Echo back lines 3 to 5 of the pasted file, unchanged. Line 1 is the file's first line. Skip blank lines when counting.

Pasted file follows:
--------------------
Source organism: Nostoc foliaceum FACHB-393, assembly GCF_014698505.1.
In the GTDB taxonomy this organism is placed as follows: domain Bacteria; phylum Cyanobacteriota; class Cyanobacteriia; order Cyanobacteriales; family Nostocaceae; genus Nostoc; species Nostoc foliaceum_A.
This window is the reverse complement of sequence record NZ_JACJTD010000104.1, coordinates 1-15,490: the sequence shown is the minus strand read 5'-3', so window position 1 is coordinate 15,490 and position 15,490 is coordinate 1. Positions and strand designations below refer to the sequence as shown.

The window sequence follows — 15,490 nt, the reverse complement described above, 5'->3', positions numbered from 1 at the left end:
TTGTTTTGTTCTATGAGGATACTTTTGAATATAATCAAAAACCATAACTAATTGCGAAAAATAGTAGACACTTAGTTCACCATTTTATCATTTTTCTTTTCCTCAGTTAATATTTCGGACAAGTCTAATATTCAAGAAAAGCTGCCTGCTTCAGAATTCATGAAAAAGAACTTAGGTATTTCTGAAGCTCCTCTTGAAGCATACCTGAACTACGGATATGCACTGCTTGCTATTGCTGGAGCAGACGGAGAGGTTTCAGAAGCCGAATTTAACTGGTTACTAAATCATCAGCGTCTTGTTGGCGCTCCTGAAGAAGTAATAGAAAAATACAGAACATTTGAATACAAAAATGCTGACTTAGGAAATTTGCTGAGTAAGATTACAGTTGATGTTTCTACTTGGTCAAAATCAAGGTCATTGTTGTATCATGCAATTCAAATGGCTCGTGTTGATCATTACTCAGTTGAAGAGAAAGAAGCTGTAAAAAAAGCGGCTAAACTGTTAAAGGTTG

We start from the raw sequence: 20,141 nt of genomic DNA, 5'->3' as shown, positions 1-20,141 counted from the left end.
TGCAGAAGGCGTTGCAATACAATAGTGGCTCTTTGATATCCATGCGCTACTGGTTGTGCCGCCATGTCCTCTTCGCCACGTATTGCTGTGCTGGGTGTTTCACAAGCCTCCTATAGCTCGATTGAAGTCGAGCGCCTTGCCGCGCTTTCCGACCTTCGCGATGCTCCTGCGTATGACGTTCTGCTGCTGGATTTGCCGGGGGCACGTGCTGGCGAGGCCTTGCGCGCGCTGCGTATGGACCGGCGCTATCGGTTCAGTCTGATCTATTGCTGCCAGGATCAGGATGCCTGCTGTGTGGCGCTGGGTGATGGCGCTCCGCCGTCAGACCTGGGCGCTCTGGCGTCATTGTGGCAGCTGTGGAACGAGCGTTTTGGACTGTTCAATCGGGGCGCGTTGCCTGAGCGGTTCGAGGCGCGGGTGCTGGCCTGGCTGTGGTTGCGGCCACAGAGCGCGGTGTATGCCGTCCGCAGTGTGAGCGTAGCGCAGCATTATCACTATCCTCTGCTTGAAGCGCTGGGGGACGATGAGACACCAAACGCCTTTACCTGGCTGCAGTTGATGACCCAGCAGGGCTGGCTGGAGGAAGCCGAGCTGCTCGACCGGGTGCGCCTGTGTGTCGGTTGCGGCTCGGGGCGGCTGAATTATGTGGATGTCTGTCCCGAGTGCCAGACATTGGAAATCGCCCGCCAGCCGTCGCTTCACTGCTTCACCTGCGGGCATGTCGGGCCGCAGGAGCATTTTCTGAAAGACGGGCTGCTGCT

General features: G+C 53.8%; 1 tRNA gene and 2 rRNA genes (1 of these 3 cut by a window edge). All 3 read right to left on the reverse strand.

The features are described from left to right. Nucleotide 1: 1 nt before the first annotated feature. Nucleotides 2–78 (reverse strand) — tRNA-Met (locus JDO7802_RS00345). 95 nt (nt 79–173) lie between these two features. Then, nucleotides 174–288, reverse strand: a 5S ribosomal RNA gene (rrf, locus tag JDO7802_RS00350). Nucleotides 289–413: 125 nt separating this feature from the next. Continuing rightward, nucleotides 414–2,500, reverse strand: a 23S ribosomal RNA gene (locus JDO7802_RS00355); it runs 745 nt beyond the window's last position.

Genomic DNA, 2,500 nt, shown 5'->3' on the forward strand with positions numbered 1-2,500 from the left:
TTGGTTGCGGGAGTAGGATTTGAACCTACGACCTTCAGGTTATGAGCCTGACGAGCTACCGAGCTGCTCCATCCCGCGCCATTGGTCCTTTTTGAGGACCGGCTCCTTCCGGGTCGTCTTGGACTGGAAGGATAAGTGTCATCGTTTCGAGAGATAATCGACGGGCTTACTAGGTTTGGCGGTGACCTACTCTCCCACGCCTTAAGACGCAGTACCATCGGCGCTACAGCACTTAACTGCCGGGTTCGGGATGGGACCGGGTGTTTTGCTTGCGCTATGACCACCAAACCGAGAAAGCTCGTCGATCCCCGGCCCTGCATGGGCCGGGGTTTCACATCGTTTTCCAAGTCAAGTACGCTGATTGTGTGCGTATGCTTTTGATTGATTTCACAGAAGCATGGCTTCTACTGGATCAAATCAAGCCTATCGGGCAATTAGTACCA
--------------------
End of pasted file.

This window is the reverse complement of sequence record NZ_JACJTD010000104.1, coordinates 1-15,490: the sequence shown is the minus strand read 5'-3', so window position 1 is coordinate 15,490 and position 15,490 is coordinate 1. Positions and strand designations below refer to the sequence as shown.

The window sequence follows — 15,490 nt, the reverse complement described above, 5'->3', positions numbered from 1 at the left end:
TTGTTTTGTTCTATGAGGATACTTTTGAATATAATCAAAAACCATAACTAATTGCGAAAAATAGTAGACACTTAGTTCACCATTTTATCATTTTTCTTTTCCTCAGTTAATATTTCGGACAAGTCTAATATTCAAGAAAAGCTGCCTGCTTCAGAATTCATGAAAAAGAACTTAGGTATTTCTGAAGCTCCTCTTGAAGCATACCTGAACTACGGATATGCACTGCTTGCTATTGCTGGAGCAGACGGAGAGGTTTCAGAAGCCGAATTTAACTGGTTACTAAATCATCAGCGTCTTGTTGGCGCTCCTGAAGAAGTAATAGAAAAATACAGAACATTTGAATACAAAAATGCTGACTTAGGAAATTTGCTGAGTAAGATTACAGTTGATGTTTCTACTTGGTCAAAATCAAGGTCATTGTTGTATCATGCAATTCAAATGGCTCGTGTTGATCATTACTCAGTTGAAGAGAAAGAAGCTGTAAAAAAAGCGGCTAAACTGTTAAAGGTTG